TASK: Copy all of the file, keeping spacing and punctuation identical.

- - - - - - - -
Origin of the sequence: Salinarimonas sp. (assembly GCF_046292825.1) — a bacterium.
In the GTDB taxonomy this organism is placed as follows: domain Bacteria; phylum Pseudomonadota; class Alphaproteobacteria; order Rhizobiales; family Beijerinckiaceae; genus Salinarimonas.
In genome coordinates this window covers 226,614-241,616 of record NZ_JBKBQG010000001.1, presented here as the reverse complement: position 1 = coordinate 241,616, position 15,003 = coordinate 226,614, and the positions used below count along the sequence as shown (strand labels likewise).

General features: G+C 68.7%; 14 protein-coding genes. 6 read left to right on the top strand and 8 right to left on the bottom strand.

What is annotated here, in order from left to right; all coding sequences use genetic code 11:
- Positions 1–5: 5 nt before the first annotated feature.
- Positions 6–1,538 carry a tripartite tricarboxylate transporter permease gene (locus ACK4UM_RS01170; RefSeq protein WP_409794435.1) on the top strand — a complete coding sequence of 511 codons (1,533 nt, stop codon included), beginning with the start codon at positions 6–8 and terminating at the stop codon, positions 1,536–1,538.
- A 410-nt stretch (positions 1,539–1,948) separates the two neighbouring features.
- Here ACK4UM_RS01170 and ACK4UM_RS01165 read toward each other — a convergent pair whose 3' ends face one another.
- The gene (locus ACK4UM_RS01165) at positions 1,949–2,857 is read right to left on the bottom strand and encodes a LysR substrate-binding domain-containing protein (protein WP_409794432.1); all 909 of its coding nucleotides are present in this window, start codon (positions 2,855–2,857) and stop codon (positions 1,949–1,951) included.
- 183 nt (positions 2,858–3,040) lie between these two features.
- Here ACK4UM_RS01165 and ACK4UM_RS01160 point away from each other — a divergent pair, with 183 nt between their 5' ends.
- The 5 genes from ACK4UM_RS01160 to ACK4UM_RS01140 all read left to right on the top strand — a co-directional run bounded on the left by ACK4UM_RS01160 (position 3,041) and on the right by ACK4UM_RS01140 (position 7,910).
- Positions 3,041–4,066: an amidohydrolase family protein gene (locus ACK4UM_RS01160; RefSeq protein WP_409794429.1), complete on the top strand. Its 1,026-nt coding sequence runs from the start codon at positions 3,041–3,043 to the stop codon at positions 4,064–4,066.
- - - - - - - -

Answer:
Origin of the sequence: Salinarimonas sp. (assembly GCF_046292825.1) — a bacterium.
In the GTDB taxonomy this organism is placed as follows: domain Bacteria; phylum Pseudomonadota; class Alphaproteobacteria; order Rhizobiales; family Beijerinckiaceae; genus Salinarimonas.
In genome coordinates this window covers 226,614-241,616 of record NZ_JBKBQG010000001.1, presented here as the reverse complement: position 1 = coordinate 241,616, position 15,003 = coordinate 226,614, and the positions used below count along the sequence as shown (strand labels likewise).

General features: G+C 68.7%; 14 protein-coding genes. 6 read left to right on the top strand and 8 right to left on the bottom strand.

What is annotated here, in order from left to right; all coding sequences use genetic code 11:
- Positions 1–5: 5 nt before the first annotated feature.
- Positions 6–1,538 carry a tripartite tricarboxylate transporter permease gene (locus ACK4UM_RS01170; RefSeq protein WP_409794435.1) on the top strand — a complete coding sequence of 511 codons (1,533 nt, stop codon included), beginning with the start codon at positions 6–8 and terminating at the stop codon, positions 1,536–1,538.
- A 410-nt stretch (positions 1,539–1,948) separates the two neighbouring features.
- Here ACK4UM_RS01170 and ACK4UM_RS01165 read toward each other — a convergent pair whose 3' ends face one another.
- The gene (locus ACK4UM_RS01165) at positions 1,949–2,857 is read right to left on the bottom strand and encodes a LysR substrate-binding domain-containing protein (protein WP_409794432.1); all 909 of its coding nucleotides are present in this window, start codon (positions 2,855–2,857) and stop codon (positions 1,949–1,951) included.
- 183 nt (positions 2,858–3,040) lie between these two features.
- Here ACK4UM_RS01165 and ACK4UM_RS01160 point away from each other — a divergent pair, with 183 nt between their 5' ends.
- The 5 genes from ACK4UM_RS01160 to ACK4UM_RS01140 all read left to right on the top strand — a co-directional run bounded on the left by ACK4UM_RS01160 (position 3,041) and on the right by ACK4UM_RS01140 (position 7,910).
- Positions 3,041–4,066: an amidohydrolase family protein gene (locus ACK4UM_RS01160; RefSeq protein WP_409794429.1), complete on the top strand. Its 1,026-nt coding sequence runs from the start codon at positions 3,041–3,043 to the stop codon at positions 4,064–4,066.